Words of re-enchantment

Every now and again I seem to lose my impetus and need to pause, reflect, re-fuel and be re-inspired.

When I first got into all things narrative I was seduced by the potent mix of screenwriting, myths, fables and fairytales mixed with the practical use of anecdote circles, narrative capture, patterns and sense-making.

It was my deep immersion into the world of the ‘environmental’ storyteller at the mystical site of Cae Mabon where I met wonderful purveyors of stories, songs and even silence such as Anthony Nanson and Eric Maddern. This week I at last got my  copy of Anthony’s new book Words of Re-enchantment (writings on storytelling, myth and ecological desire) and all I can say is that his certainly do. I have only read the first two chapters so far and they are packed full of inspiration and need to be savoured like a ten year old malt.

Eric gets to write a superb foreward to the book in which he says:

We humans mediated our experience through story. Stories enchant an otherwise dull experience, adding depth and meaning to our lives. And meaning, some say is what we seek above wealth, power, knowledge and even love.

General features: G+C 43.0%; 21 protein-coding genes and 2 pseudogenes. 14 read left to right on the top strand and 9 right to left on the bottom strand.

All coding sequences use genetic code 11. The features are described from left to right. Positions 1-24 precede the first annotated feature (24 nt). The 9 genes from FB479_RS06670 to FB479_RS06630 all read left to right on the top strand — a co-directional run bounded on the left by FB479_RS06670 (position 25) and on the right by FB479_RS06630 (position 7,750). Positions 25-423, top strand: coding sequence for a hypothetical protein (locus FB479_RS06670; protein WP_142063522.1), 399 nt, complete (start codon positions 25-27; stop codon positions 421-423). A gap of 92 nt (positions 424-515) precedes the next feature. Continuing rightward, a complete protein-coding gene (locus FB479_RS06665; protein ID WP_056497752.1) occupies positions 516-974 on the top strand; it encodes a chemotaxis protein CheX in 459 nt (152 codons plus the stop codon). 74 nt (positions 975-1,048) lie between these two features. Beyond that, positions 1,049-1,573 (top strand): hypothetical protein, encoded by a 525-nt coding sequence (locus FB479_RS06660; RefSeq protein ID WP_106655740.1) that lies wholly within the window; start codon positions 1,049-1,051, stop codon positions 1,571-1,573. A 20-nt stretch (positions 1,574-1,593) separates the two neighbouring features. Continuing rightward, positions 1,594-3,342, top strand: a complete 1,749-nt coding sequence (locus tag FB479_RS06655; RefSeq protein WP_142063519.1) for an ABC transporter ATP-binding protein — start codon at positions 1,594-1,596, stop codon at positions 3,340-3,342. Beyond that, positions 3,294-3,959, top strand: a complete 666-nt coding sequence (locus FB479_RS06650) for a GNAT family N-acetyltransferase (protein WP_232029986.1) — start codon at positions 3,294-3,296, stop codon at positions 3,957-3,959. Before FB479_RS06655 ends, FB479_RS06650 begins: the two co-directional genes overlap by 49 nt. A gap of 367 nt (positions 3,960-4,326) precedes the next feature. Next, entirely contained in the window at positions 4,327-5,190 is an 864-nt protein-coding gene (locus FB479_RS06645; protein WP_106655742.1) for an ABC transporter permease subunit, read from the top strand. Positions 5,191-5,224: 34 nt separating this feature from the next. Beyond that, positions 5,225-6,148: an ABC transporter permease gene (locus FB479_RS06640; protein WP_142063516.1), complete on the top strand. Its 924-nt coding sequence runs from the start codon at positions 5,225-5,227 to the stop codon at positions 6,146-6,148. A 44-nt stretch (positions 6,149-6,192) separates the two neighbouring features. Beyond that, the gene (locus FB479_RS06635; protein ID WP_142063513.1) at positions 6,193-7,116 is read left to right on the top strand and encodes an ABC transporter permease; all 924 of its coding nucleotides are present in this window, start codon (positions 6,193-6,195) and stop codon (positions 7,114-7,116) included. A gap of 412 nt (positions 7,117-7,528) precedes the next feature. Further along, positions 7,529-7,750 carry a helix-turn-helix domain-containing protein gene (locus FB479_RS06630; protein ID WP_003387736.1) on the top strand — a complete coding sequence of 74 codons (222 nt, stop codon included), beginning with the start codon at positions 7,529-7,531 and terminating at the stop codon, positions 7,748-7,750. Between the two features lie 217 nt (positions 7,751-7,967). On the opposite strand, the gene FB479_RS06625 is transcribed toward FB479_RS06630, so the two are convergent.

Well chosen, well told stories, spoken direct to the ear of the listener can lift us from the mundane, help us see and feel what is truly valuable in life, re-enchanting the world and help us live with joy in the face of deepening crisis.

Anthony then responds in his introduction:

(Good) stories are animated by desire… desire for resources, food, water, territory, to survive, find a mate, reproduce. It’s the pattern of significance imparted by the sequence of events resulting from a particular characters’ pursuit of particular desires that distinguishes a story…from the inchoate mass of experience and information that make up life.

Stories can re-enchant our lives, and the places we live in and the creatures with which we share the earth.

Finally I love the hidden connections between phrases that the mind throws together when reading such wonderful prose, and I could not help but think about cynefin and sensemaker when I read Anthony’s recollection of a:

mythological , multi layered historical landscape

and being inspired by Hugh Lupton & David Abram’s perception that:

everywhere a web of stories is draped over the physical landscape.

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